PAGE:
It's modeled largely on what happened in New Zealand and the Canaries. The Smithsonsian issued a debunking in their Encyclopedia of the American Indian.

But in this case, I would be more worried about the Chief Seattle speech; it was a speech from an Earth Day publication, but the speech itself was a forgery. (Seriously? Buffalo in the Pacific Northwest?) Also, animal rights activists have generally engaged in some, ah, not-so-civilize d behavior on Indian reservations. Look up the walleye or look up the Makah whale hunt. (Also, they only took one whale before giving it up due to...animal rights activists constantly harassing them. The animal rights people didn't technically break the law, if only because of Duro v. Reina.) I would point out Paul Watson was thrown out of Greenpeace, and he lied about being at Wounded Knee. Nobody there remembers him.

Oh, I miss CERTAIN.
+1 #5 Rio Montana 2012-02-28 18:46
Indeed there were instances of Native Americans not living harmoniously. Tens of thousands of years ago humans were likely forest foragers, and only started eating other animals out of desperation as the climate grew cold. Problem is, instead of returning to our natural foraging lives, we continued with that desperation diet & overpopulated. Native Americans, like many humans since, forgot their ancestral ways because the collective memory of this diet transition was forgotten. No matter, humans with compassion and a connection with the world have a deep internal calling to live gently on earth, and veganism is one important way we can start.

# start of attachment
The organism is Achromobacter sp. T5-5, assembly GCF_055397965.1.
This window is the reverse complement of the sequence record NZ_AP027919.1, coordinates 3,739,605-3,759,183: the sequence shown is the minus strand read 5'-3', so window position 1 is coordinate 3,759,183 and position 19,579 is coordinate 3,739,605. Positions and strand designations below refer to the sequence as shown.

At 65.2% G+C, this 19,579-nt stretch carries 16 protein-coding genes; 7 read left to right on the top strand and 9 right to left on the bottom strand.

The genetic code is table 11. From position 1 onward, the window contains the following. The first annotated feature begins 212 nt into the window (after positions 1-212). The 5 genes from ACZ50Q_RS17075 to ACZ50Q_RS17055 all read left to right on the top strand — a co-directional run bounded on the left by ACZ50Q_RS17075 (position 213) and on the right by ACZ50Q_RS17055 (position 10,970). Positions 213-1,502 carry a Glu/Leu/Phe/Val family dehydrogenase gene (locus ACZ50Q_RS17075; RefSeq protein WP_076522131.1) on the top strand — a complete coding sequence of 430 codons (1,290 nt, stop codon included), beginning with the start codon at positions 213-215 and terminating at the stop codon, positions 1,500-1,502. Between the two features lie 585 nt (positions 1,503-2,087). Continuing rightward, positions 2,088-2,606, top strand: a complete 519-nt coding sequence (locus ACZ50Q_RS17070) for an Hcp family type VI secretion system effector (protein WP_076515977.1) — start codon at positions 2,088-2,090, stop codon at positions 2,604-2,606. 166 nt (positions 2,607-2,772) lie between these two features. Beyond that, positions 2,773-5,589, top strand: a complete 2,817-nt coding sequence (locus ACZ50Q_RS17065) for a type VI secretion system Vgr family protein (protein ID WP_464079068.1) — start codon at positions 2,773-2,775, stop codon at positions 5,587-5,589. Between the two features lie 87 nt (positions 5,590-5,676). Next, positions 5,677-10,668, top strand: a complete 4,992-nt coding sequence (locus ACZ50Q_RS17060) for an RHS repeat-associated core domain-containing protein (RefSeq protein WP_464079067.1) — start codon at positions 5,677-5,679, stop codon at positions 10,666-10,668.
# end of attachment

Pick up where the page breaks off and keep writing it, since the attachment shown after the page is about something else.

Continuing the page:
+2 #4 proud womon 2011-11-13 02:51
thabk you sister... i think it's time to sto the suffering of animals too ...
0 #3 John Millspaugh 2011-11-07 14:47

What a thoughtful and thought-provoki ng article.

Your points are subtle, powerful, and much needed.

Your voice is unique but influential.

Thank you for making this important contribution to a vast dialogue with enormous repercussions.
+1 #2 van Rooinek 2011-10-19 13:09
Europeans and immigrants believe that meat is a critical part of the human diet, but ancient Native Americans had a much more varied diet.

0 #1 van Rooinek 2011-10-19 13:04
The Indians of yesterday were true conservationist s. They understood the inherent dangers of overtaxing the earth and her creatures. So much so, in fact, that no species would ever be hunted to scarcity or depletion...

Long-Horned Bison -- (B. antiquus and B. latifrons)
Ground Sloths - several species
Norht American Equids (horse/zebra/as s) - several species
Short-Faced Bear -- 3 species
Sabretooth Cat
Scimitar Cat
American Lion
Dire Wolf
Navoceros deer
Capromyrex "antelope"
Giant peccary
North American Camels/llamas (several species)

Shall I go on?